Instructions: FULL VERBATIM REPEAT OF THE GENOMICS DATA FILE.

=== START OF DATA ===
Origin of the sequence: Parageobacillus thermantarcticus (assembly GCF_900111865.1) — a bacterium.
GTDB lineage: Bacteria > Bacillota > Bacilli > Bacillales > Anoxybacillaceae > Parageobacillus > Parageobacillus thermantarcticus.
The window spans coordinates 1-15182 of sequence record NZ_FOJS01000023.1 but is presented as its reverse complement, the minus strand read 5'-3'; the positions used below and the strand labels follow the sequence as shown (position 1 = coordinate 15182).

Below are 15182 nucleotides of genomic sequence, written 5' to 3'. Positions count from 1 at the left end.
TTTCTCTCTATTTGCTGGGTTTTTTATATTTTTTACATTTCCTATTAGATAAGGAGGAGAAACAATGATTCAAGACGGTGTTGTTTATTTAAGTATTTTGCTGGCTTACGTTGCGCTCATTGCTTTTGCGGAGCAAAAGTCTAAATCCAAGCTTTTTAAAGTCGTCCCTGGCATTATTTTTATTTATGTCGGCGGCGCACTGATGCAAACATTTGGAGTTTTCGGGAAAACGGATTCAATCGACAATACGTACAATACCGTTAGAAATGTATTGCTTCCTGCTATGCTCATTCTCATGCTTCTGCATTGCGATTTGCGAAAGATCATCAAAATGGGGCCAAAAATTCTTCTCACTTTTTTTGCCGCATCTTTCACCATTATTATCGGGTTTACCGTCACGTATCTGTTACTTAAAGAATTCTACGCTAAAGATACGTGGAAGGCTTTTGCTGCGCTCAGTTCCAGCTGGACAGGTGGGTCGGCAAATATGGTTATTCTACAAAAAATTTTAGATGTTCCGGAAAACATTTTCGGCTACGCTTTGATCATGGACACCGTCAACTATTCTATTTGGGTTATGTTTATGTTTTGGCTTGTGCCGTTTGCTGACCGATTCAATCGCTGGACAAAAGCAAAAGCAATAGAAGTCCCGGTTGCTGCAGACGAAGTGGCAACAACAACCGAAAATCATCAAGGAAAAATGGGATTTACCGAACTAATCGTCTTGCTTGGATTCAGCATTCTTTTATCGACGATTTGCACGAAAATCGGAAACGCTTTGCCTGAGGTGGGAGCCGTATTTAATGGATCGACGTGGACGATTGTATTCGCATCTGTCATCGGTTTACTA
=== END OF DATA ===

Origin of the sequence: Parageobacillus thermantarcticus (assembly GCF_900111865.1) — a bacterium.
GTDB lineage: Bacteria > Bacillota > Bacilli > Bacillales > Anoxybacillaceae > Parageobacillus > Parageobacillus thermantarcticus.
The window spans coordinates 1-15182 of sequence record NZ_FOJS01000023.1 but is presented as its reverse complement, the minus strand read 5'-3'; the positions used below and the strand labels follow the sequence as shown (position 1 = coordinate 15182).

Below are 15182 nucleotides of genomic sequence, written 5' to 3'. Positions count from 1 at the left end.
TTTCTCTCTATTTGCTGGGTTTTTTATATTTTTTACATTTCCTATTAGATAAGGAGGAGAAACAATGATTCAAGACGGTGTTGTTTATTTAAGTATTTTGCTGGCTTACGTTGCGCTCATTGCTTTTGCGGAGCAAAAGTCTAAATCCAAGCTTTTTAAAGTCGTCCCTGGCATTATTTTTATTTATGTCGGCGGCGCACTGATGCAAACATTTGGAGTTTTCGGGAAAACGGATTCAATCGACAATACGTACAATACCGTTAGAAATGTATTGCTTCCTGCTATGCTCATTCTCATGCTTCTGCATTGCGATTTGCGAAAGATCATCAAAATGGGGCCAAAAATTCTTCTCACTTTTTTTGCCGCATCTTTCACCATTATTATCGGGTTTACCGTCACGTATCTGTTACTTAAAGAATTCTACGCTAAAGATACGTGGAAGGCTTTTGCTGCGCTCAGTTCCAGCTGGACAGGTGGGTCGGCAAATATGGTTATTCTACAAAAAATTTTAGATGTTCCGGAAAACATTTTCGGCTACGCTTTGATCATGGACACCGTCAACTATTCTATTTGGGTTATGTTTATGTTTTGGCTTGTGCCGTTTGCTGACCGATTCAATCGCTGGACAAAAGCAAAAGCAATAGAAGTCCCGGTTGCTGCAGACGAAGTGGCAACAACAACCGAAAATCATCAAGGAAAAATGGGATTTACCGAACTAATCGTCTTGCTTGGATTCAGCATTCTTTTATCGACGATTTGCACGAAAATCGGAAACGCTTTGCCTGAGGTGGGAGCCGTATTTAATGGATCGACGTGGACGATTGTATTCGCATCTGTCATCGGTTTACTA